Mental Health in Academia – My own case study
We spend most of our awake hours at work, we also spend every conscious hour inside our heads. Our work and mind environments should be pleasant places to be. These should be environments where we feel safe, comfortable, at peace, stimulated, and even joyful; spaces where we can and dare to try driven by curiosity and without fear of failure. Unfortunately, academia is infamous for harbouring hostile environments, particularly for early career researchers and minority groups. Such conditions are, to say the least, inadequate for mental work and terrible for mental health.
Thanks to AcademicTwitter, I have compiled some texts, essays, and tips that have helped me put into perspective the weight I give to an “academic career” in balance with my mental health. Below, I share three pieces of work that have given me a feast for thought.
- Avoid workplaces that don’t value you. “You may pine to work in a particular lab or be tempted to take a job that will add prestige to your CV, thinking that is your route to success. But if you end up in a situation where you’re devalued, it’s often not worth it because you’ll end up unhappy and unproductive, and more importantly, it will take a toll on your well-being.” Alaina G. Levine. doi: 10.1126/science.caredit.ada1271
- The importance of stupidity in scientific research. Although I am aware of the grant-based system in academia and how it limits curiosity driven research, I want to be part of and promote environments where people are not scared to say, “I don’t know”, even if, like in this essay by Martin A. Schwartz, the person is a Nobel laureate. Enough of “I am an expert, therefore I know everything, and this is how it is.” https://doi.org/10.1242/jcs.033340
- How bullying becomes a career tool. By now, we are all aware of how widespread bullying is in academia. Most of us have heard of someone with a “bully” reputation, and we show concern and empathy for the person(s) that might be experiencing it. However, as I have sadly discovered, bullying is a whole different animal when you are on the receiving end of it. This essay by Susanne Tauber and Morteza Mahmoudi crystallises what I know now to be true. It not only gives words to a terrible experience, but it also has made me feel seen and accompanied by many invisible others. Let’s do and demand for better. https://www.nature.com/articles/s41562-022-01311-z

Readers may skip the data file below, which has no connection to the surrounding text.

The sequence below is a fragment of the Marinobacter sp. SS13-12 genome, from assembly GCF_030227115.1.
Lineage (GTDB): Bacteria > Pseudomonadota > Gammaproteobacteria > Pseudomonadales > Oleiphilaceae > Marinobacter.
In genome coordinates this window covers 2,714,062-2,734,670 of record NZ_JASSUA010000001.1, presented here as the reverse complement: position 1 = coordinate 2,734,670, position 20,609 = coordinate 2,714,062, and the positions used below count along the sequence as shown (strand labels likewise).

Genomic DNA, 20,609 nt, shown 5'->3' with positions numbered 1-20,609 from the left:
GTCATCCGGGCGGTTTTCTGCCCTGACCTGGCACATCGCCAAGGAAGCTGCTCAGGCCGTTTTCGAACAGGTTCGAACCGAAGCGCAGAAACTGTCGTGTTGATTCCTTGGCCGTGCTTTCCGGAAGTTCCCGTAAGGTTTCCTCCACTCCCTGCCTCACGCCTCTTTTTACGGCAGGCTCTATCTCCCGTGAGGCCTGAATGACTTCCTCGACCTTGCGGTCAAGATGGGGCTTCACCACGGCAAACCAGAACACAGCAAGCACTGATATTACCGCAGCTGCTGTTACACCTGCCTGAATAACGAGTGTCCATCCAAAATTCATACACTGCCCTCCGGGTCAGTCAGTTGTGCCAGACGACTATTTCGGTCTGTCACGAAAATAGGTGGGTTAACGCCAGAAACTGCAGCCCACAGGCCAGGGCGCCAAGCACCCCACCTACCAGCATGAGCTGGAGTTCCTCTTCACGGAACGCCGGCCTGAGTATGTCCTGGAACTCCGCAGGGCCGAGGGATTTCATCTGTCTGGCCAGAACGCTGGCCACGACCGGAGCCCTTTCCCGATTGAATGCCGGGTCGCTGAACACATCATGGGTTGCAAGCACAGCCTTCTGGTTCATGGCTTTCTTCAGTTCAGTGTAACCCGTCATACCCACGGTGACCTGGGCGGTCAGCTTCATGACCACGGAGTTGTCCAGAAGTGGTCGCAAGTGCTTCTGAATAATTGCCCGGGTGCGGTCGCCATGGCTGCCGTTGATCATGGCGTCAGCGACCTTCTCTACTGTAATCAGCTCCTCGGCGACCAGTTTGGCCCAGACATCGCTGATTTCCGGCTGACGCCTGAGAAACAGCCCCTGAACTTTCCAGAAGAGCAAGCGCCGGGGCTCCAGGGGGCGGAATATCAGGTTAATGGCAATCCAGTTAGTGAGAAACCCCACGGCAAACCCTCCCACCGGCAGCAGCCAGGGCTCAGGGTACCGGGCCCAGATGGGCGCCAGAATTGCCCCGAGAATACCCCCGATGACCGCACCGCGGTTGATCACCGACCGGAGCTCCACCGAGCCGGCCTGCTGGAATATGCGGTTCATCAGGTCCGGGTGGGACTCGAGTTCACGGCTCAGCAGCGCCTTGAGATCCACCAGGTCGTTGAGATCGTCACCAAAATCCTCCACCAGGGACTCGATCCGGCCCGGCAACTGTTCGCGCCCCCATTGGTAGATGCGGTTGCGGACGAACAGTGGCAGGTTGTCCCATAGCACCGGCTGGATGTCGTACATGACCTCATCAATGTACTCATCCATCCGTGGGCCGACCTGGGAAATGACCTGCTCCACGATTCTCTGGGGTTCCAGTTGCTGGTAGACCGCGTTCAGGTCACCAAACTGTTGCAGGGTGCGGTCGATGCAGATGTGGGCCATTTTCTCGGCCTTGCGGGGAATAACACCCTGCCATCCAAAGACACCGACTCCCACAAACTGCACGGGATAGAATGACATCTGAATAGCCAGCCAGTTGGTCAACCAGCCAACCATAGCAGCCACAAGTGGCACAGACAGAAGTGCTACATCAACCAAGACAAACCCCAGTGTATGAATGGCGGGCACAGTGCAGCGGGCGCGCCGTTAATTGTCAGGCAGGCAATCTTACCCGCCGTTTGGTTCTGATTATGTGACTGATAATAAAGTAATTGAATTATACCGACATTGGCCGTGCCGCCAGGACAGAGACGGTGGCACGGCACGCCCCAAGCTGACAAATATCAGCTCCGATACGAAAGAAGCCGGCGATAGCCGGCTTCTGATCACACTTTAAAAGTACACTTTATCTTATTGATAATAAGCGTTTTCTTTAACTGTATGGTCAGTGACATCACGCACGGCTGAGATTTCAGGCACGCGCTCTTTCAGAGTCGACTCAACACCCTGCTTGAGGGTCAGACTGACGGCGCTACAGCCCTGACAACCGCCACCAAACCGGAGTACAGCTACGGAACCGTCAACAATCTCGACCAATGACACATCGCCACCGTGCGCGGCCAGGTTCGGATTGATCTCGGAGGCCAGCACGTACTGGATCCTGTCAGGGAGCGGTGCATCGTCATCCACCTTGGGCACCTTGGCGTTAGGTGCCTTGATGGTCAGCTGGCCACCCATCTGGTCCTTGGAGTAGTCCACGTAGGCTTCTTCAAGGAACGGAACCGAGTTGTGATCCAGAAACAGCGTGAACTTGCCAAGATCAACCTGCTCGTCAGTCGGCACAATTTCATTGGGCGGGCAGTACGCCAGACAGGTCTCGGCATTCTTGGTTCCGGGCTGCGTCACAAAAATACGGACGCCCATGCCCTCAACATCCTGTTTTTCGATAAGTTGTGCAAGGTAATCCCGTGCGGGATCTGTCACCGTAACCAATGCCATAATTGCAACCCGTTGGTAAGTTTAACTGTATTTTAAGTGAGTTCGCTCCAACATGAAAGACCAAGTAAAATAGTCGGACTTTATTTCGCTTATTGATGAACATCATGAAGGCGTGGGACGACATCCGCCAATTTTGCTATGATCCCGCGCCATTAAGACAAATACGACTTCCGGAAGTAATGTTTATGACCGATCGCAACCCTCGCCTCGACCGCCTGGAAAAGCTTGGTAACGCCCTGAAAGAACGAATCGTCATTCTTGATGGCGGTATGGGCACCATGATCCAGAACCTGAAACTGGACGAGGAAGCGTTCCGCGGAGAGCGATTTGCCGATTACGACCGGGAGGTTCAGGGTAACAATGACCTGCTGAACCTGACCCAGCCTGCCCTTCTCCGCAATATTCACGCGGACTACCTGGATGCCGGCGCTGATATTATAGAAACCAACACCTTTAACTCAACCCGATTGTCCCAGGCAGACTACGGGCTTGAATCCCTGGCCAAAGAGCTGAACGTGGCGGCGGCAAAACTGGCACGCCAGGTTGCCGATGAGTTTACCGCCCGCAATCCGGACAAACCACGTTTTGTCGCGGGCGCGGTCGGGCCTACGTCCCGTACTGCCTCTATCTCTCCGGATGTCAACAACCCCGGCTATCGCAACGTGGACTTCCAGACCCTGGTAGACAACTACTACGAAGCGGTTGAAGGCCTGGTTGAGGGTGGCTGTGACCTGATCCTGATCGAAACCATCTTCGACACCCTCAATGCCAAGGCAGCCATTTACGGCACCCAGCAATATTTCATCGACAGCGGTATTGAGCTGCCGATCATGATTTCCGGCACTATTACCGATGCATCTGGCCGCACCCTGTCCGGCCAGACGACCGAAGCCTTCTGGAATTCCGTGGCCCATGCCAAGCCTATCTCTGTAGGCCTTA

How I take care of my mental health
I am lucky to have support netwoks like my family, friends, and work colleagues with whom I can share my concerns. However, at many moments the mental burden has been so heavy that I had to look for professional counsel, and I totally recommend it. Having the space to speak freely with my psychologist has helped me see myself with more compassion, giving a new perspective to many situations that I had already talked and thought about over and over, with others and in my head. Therapy has also helped me discover my own tools to feel more in control of my emotions, without suppressing them or adding a negative tint to them.
Remembering that I am far more than my chosen career path has also been key to regaining control of my own story. Practicing old and new hobbies has allowed me to enjoy a wider perspective and even the sense of achievement that I can savour within myself without the pressure of recognition. Sharing my time with old and new friends reminds me to look at myself with the same kind eyes that they do.
I might not have the stereotypical traits to fit in hostile academic environments (mind you, I don’t want to), yet I thrive in the mentally challenging, and supportive ones. I know that I can be good at science and be a successful academic under my own definition of success. On my list of KPIs, feeling physically and mentally healthy is right at the top.
PS. Feel free to contact me should you need a listening ear, or a copy of the essays I have referenced.